"If you want your children to be intelligent, read them fairy tales. If you want them to be more intelligent, read them more fairy tales." Albert Einstein
29 June 2018
Skrutskie, Emily. Hullmetal Girls. Delacorte, 2018.
Aisha works as a janitor to support her brother and sister, but when her brother contracts the plague, she sends her siblings to live with her aunt and volunteers herself to become a scela, a cyborg bodyguard who works for The General Body. This won't earn her enough to move her family from the seventh ward up to the first, but it may be enough to save her brother's life. After Aisha's transition, she is placed with three other scela as a training group. Each is trying to keep secrets from the others, but when they uncover a hidden agenda during their training mission, they will have work together and trust each other to survive.
If you were to take The Hunger Games and set it in space on a fleet of ships filled with humans and Borg from Star Trek, you'd have Hullmetal Girls. I love the concept as a whole. I love the setting in space, three hundred years after humanity has left Earth behind. The scela transition was intriguing to me, and I enjoyed the political intrigue as well as learning about the different levels of their society.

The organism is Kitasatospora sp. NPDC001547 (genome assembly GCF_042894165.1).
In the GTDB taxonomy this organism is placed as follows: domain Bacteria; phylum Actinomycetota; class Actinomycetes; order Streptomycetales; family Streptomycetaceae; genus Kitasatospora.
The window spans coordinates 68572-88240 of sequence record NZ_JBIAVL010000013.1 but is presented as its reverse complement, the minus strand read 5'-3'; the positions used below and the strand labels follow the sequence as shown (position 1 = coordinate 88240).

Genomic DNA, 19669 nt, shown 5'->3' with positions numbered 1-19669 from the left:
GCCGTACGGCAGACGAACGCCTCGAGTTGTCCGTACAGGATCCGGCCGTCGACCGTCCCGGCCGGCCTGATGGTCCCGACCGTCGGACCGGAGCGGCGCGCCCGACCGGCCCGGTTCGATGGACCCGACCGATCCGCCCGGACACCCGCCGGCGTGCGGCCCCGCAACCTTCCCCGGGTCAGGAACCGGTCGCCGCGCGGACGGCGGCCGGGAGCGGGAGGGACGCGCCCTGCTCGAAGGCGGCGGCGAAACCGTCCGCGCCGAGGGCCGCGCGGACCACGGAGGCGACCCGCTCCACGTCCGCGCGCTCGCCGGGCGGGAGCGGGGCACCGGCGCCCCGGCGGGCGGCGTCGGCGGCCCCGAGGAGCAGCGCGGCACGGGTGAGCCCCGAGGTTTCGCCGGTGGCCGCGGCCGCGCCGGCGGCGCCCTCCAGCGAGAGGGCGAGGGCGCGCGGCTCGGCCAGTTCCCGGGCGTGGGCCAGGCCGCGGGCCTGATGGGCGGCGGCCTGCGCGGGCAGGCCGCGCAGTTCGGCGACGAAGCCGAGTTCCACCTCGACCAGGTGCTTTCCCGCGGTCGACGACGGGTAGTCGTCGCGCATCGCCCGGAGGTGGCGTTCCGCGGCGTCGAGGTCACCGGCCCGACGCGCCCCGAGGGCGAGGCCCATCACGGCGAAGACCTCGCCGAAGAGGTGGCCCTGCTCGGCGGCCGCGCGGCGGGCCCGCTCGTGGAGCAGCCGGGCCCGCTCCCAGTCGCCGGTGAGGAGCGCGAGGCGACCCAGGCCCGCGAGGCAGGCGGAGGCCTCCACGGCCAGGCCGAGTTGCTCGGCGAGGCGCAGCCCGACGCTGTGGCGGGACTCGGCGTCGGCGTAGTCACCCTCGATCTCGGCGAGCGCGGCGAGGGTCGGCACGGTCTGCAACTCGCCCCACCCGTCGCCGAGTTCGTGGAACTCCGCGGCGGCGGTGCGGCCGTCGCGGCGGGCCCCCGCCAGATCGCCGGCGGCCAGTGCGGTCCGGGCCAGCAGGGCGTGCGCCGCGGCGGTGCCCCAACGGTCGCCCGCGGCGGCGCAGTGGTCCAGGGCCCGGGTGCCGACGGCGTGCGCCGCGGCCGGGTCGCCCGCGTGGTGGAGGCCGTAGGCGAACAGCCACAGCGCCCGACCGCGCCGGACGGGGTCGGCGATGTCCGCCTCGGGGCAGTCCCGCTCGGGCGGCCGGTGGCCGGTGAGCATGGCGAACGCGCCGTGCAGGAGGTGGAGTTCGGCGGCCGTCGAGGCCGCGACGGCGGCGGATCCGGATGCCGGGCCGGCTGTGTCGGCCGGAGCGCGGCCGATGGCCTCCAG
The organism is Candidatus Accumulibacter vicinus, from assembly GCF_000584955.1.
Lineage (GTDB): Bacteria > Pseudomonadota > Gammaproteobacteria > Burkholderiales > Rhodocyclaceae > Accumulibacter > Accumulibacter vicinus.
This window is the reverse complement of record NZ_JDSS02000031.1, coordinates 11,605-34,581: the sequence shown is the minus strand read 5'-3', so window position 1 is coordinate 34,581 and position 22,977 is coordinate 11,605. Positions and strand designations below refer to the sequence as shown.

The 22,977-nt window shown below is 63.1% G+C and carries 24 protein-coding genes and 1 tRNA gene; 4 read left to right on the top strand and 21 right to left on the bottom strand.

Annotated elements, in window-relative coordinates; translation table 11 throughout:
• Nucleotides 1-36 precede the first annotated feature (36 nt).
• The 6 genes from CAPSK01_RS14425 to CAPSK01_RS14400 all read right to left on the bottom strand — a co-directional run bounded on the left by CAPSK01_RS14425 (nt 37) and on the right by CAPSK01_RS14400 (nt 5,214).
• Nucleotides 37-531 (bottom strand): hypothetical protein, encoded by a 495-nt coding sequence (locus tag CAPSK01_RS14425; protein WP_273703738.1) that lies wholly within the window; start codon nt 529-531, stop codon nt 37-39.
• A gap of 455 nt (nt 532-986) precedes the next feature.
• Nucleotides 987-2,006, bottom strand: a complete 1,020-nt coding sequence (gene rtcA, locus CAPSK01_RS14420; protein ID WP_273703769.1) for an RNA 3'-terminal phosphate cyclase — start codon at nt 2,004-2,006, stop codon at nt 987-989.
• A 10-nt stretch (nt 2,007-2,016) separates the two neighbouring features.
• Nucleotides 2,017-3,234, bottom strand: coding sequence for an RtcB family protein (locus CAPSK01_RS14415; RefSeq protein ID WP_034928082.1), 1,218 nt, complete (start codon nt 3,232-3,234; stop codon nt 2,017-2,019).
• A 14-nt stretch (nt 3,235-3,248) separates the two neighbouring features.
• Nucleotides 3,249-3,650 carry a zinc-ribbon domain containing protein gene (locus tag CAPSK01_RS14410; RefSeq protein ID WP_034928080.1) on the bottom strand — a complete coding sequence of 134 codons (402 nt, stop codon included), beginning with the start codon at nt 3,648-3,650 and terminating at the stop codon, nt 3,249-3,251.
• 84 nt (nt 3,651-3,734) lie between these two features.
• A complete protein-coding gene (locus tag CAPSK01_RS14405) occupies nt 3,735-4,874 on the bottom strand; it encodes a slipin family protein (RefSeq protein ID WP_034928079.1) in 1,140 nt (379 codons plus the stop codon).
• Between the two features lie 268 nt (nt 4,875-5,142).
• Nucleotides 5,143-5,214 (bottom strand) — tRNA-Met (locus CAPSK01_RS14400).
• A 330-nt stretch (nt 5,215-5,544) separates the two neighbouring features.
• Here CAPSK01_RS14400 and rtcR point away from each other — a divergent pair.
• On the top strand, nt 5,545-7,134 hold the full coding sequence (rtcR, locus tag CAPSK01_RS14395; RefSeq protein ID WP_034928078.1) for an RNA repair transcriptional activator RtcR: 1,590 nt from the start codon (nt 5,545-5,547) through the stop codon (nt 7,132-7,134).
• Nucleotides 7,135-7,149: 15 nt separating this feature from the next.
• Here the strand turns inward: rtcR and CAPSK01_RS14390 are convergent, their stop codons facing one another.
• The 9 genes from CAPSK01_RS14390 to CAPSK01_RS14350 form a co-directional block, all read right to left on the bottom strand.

However, the team Aisha is part of is a four-member team, and we really only learn about two of those people. Aisha and Key narrate this book, so we hear their perspectives on things and learn about the two of them, but it feels like the other two team members weren't really there. The book is even called Hullmetal Girls, yet there is also a male member of their team whom we barely get to know.
There is plenty of intersectional diversity in this book, although I am guessing that race isn't as much of an issue after three hundred years in space. One of the team members describes himself as pansexual, another member is transgender, and Aisha describes herself as aro/ace (we don't learn what Key's sexuality is, although it is mentioned that she had a boyfriend at one point). This isn't a coming out story, though; rather, the teens are fighting against the corrupt society and attempting to take down an evil leader, while also trying to save as many of their friends and family as possible.
The premise of this book is intriguing; however, the plot is fairly predictable, and the latter half of the book was so similar to every teen dystopia I've ever read that I found my mind wandering. That being said, this will be a popular book with teens who are science fiction fans.
Recommended for: teens
Red Flags: violence, some language
Overall Rating: 4/5 stars
Read-Alikes: Ender's Game, Old Man's War, The Hunger Games, Red Rising
I received a complimentary copy of this book through Netgalley for the purpose of review.